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Albany’s Ben Castle accesses his creative side with Art on a Stick

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Ben Castle with one of his artworks from reused materials.
Camera IconBen Castle with one of his artworks from reused materials. Credit: Laurie Benson

Ben Castle has never considered himself as the creative type.

Despite this, the farmer and former boilermaker, who has lived in Albany all his life, has created a successful business making unique garden ornaments, with his business aptly titled Art on a Stick.

About two years ago, Castle discovered his passion for being creative when he decided to keep up his metalworking skills by making ornaments out of recycled metals after transitioning into dairy farm work from boilermaking.

After studying at North Albany Senior High School, Castle went on to undertake a boilermaking apprenticeship, before switching to farming four years ago.

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“I wanted to be outdoors a bit more,” he said.

“It is more of a range of work and I still do a lot of their repairs and everything out on the farm, but still get a chance to milk some cows and birth some babies and things like that.”

Castle describes himself as “the sort of person that can’t really sit down and do nothing” and has channelled that energy into finding ways to repurpose materials and recycle metals into his nature-inspired artworks.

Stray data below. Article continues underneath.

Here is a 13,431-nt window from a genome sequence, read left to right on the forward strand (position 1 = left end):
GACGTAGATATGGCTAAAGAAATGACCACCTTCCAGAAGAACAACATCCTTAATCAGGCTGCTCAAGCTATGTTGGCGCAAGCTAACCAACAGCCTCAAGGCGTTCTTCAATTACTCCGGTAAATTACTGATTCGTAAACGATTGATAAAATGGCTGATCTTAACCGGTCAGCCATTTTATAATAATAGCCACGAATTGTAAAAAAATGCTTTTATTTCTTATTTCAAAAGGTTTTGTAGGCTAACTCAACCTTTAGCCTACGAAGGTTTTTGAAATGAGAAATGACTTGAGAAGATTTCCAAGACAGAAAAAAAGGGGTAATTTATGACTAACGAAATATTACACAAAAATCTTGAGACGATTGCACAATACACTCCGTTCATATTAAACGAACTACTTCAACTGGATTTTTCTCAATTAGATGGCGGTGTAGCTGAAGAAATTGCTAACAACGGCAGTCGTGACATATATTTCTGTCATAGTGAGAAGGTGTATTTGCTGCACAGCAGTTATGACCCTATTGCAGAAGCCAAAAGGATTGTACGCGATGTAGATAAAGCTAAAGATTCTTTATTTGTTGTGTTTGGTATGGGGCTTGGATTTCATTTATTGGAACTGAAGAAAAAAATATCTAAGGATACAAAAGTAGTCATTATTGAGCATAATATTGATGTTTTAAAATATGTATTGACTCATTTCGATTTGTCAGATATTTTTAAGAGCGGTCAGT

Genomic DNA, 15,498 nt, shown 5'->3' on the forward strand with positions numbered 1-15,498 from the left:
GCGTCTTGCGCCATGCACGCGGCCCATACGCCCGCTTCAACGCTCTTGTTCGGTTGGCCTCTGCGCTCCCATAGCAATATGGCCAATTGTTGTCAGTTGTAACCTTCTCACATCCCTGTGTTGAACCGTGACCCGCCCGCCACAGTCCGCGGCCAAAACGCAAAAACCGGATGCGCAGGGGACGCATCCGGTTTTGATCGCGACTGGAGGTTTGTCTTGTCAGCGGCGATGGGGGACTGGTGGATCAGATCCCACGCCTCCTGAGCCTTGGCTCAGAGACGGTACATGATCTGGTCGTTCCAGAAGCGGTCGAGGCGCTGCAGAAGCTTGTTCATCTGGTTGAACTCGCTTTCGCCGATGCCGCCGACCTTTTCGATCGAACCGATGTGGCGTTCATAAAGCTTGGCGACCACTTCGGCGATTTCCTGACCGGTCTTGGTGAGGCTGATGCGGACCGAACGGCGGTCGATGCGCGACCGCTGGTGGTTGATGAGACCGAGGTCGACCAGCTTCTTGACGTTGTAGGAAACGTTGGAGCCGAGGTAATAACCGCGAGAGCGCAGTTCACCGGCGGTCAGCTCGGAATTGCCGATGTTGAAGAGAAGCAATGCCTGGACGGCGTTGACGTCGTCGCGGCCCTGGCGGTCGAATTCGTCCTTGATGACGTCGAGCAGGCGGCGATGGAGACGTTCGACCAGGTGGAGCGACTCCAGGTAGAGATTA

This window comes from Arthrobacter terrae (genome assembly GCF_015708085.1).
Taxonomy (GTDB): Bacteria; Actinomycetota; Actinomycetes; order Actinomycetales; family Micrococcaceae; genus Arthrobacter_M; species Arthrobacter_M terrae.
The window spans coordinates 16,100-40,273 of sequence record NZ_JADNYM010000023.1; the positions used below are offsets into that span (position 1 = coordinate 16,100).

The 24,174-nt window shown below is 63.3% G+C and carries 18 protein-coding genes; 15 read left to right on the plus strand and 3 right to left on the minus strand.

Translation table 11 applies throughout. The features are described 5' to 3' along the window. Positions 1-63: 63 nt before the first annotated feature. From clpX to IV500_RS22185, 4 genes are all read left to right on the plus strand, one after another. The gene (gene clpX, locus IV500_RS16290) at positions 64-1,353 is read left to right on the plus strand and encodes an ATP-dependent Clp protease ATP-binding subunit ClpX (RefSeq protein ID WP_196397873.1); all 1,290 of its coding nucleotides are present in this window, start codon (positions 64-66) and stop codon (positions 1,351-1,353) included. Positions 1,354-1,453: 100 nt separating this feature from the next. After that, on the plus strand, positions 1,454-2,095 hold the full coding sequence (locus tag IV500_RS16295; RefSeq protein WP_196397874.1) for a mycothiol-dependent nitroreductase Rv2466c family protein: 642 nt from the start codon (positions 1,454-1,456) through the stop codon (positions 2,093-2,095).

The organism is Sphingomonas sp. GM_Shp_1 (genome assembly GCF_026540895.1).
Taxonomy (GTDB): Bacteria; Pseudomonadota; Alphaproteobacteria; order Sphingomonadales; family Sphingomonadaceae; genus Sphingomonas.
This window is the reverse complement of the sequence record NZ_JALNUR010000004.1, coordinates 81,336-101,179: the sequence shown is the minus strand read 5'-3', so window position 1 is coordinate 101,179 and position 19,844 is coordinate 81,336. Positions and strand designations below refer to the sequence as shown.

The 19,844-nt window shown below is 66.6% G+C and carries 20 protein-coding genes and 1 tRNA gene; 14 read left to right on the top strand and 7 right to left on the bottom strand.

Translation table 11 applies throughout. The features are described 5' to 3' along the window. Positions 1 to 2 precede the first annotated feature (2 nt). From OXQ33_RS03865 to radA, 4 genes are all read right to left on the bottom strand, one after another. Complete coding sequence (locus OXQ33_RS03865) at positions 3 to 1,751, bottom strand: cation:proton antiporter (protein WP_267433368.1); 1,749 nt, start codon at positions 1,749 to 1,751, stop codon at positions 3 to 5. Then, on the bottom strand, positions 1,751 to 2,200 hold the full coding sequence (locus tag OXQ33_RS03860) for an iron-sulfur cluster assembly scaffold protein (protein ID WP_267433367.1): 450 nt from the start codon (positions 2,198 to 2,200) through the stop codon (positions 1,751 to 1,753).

A frequent visitor of garage sales and the Albany and Denmark tip shops, Castle gathers shovels and spoons, and pots and pans for his creations.

“I always try and reuse recycled metals before I buy brand new stuff,” he said.

After finishing his farm work, Castle goes home to start his side hustle, normally working from 4pm to 7pm making his creations, with a slew of recent Christmas orders making sure he keeps himself busy.

“I’ve got that many bloody orders that I could just about sleep down the shed,” he said.

His process starts by first going through his bits and pieces of metals, before deciding on a design.

“I find out what I’m making, and then I draw it up and either get it blown up, or it might be the right size already,” he said.

“Then I cut it out with my Stanley knife, and then I trace it on to my bit of steel.

“And then I cut everything out by hand, clean it all up by hand and then mount it on the shovel or whatever it will go on.”

The process is a family affair, with Castle’s dad helping seal up the birdbaths he makes and his mum helping draw some of the designs.

Art on a Stick has helped Castle both maintain his boilermaking skills and access a creative side he didn’t know he had.

With his work now coveted by house-proud gardeners and displayed in a Denmark art gallery, he has hopes of eventually turning it into a full-time gig with his sights set on expanding to more galleries and into Margaret River.

But for now, Castle is happy to continue taking inspiration for his next piece from the unexpected materials around him.

“Now I walk past a pile of spoons and think, ‘oh, that might make a bird or something’,” he said.

“I definitely feel a lot more artistic now. A couple of years ago, I couldn’t have drawn a bird to save myself.”

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